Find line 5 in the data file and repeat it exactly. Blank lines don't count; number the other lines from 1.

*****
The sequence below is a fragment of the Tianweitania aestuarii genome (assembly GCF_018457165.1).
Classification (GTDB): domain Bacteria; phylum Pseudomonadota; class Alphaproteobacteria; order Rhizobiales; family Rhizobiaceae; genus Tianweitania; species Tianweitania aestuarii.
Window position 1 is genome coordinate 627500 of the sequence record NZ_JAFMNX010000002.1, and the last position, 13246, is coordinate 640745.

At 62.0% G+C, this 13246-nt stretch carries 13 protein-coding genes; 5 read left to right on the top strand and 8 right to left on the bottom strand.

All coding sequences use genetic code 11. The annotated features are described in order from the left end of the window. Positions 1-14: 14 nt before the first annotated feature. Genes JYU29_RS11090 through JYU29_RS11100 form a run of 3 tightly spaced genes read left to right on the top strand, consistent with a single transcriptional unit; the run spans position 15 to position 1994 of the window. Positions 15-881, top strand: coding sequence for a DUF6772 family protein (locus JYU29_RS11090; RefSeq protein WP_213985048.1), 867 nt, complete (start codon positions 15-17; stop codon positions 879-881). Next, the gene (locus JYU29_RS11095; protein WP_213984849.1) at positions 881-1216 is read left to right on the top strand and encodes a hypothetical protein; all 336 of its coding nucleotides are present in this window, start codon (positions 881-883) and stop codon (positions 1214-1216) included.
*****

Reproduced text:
All coding sequences use genetic code 11. The annotated features are described in order from the left end of the window. Positions 1-14: 14 nt before the first annotated feature. Genes JYU29_RS11090 through JYU29_RS11100 form a run of 3 tightly spaced genes read left to right on the top strand, consistent with a single transcriptional unit; the run spans position 15 to position 1994 of the window. Positions 15-881, top strand: coding sequence for a DUF6772 family protein (locus JYU29_RS11090; RefSeq protein WP_213985048.1), 867 nt, complete (start codon positions 15-17; stop codon positions 879-881). Next, the gene (locus JYU29_RS11095; protein WP_213984849.1) at positions 881-1216 is read left to right on the top strand and encodes a hypothetical protein; all 336 of its coding nucleotides are present in this window, start codon (positions 881-883) and stop codon (positions 1214-1216) included.